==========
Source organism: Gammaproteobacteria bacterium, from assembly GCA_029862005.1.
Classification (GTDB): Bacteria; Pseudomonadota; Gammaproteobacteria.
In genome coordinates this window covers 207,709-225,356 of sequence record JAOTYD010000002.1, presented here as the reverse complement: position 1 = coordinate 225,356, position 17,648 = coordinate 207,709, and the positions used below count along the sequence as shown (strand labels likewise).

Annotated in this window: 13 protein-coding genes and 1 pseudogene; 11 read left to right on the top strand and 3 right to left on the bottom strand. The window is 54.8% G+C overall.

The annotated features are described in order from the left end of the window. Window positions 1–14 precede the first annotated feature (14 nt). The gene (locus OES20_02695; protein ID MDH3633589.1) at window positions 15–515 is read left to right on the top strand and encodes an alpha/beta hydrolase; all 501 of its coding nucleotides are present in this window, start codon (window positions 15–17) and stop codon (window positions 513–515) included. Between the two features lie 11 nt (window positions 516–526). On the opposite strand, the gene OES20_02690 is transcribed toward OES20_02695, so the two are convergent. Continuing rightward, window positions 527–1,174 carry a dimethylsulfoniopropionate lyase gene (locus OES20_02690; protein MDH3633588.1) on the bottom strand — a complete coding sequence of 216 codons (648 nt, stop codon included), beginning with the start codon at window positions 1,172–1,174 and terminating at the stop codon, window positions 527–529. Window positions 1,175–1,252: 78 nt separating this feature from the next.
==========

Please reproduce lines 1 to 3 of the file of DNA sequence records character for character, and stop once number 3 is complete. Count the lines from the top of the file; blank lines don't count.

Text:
Source organism: Gammaproteobacteria bacterium, from assembly GCA_029862005.1.
Classification (GTDB): Bacteria; Pseudomonadota; Gammaproteobacteria.
In genome coordinates this window covers 207,709-225,356 of sequence record JAOTYD010000002.1, presented here as the reverse complement: position 1 = coordinate 225,356, position 17,648 = coordinate 207,709, and the positions used below count along the sequence as shown (strand labels likewise).